Arrow Video: Whiskey Galore (2016) - Reviewed

While American film studios seem intent on rebooting every major film franchise or television program from our youths, the British film industry in turn have been more or less doing the same with their eclectic library of classic period dramas.  Such are the sheer numbers of remakes of British classics happening that BBC film critic Mark Kermode even posted a video on the subject and whether they could be considered remakes or merely reinterpretations.  Having recently remade Far from the Madding Crowd and My Cousin Rachel, the latest British classic to get the redux treatment is Whiskey Galore

Based upon the 1947 novel of the same name by Compton MacKenzie before being adapted to the silver screen as a British comedy two years later, the film loosely draws from a real event where a shipwreck off the coast of a Scottish Island whose inhabitants have run dry of whiskey.  Upon learning the shipwreck in fact contains 50,000 unopened cases of whiskey, the residents work stealthily to sneak the cases out from under the noses of customs and excise men.  The result is a kind of chase comedy of errors as the townsfolk encounter obstacle after obstacle while trying to avoid being discovered.

After ten years stuck in development hell and in keeping with the current trend of remaking nearly forgotten British classics, Whiskey Galore has been remade circa 2016, this time by Tara Road director Gillies MacKinnon who reunites with leading man Eddie Izzard and co-stars Gregor Fisher, Sean Biggerstaff and Naomi Battrick.  The names and events are kept the same with some slight deviations from the source though director MacKinnon doesn’t consider the film to be a remake due to the contemporary cinematic approach.  Visually the film is breathtaking thanks to the Irish countryside locations and performances are generally good with Izzard doing the most heavy lifting as a hapless Captain who can’t seem to keep up with the whiskey thieves’ gamesmanship.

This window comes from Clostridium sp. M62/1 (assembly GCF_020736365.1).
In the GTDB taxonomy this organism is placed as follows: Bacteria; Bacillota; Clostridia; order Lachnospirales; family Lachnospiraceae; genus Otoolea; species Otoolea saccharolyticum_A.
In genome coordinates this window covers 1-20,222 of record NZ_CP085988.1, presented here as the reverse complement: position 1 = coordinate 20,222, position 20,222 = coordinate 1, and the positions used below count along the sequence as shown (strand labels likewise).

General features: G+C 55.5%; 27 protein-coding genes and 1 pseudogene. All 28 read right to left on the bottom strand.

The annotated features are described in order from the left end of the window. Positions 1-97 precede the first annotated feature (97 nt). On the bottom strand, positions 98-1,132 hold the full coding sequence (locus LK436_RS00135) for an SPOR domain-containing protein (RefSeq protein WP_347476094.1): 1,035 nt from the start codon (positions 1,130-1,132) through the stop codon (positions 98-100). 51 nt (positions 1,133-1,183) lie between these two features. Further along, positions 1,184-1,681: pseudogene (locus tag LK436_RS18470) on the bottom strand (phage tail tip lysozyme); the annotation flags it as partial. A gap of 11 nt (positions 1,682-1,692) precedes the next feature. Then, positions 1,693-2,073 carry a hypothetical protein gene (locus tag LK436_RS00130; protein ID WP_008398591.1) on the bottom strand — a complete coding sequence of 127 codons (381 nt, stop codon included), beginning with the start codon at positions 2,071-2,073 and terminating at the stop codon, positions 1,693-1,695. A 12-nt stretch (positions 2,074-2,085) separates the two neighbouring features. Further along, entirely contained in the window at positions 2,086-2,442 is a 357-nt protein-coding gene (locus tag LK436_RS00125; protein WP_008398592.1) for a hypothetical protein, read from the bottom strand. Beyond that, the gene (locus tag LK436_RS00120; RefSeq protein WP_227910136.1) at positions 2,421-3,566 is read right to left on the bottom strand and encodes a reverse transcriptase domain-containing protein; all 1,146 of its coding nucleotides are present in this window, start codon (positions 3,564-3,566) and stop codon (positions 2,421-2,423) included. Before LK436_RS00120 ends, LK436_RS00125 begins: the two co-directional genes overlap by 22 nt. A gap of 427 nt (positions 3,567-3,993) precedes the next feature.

Fans of the novel and 1949 film will come away having enjoyed the lighthearted romcom fare while others may find the proceedings to be too vanilla for their liking.  Overall it’s a cute story worth hearing and an often funny one, and yet at the same time comparatively I found it less engaging than the aforementioned remakes of My Cousin Rachel and Far from the Madding Crowd, which demanded a bit more homework from the viewer.  As for American moviegoers, it’s a renter but maybe one day PBS will include it in their ongoing Masterpiece Theater program.

- Andrew Kotwicki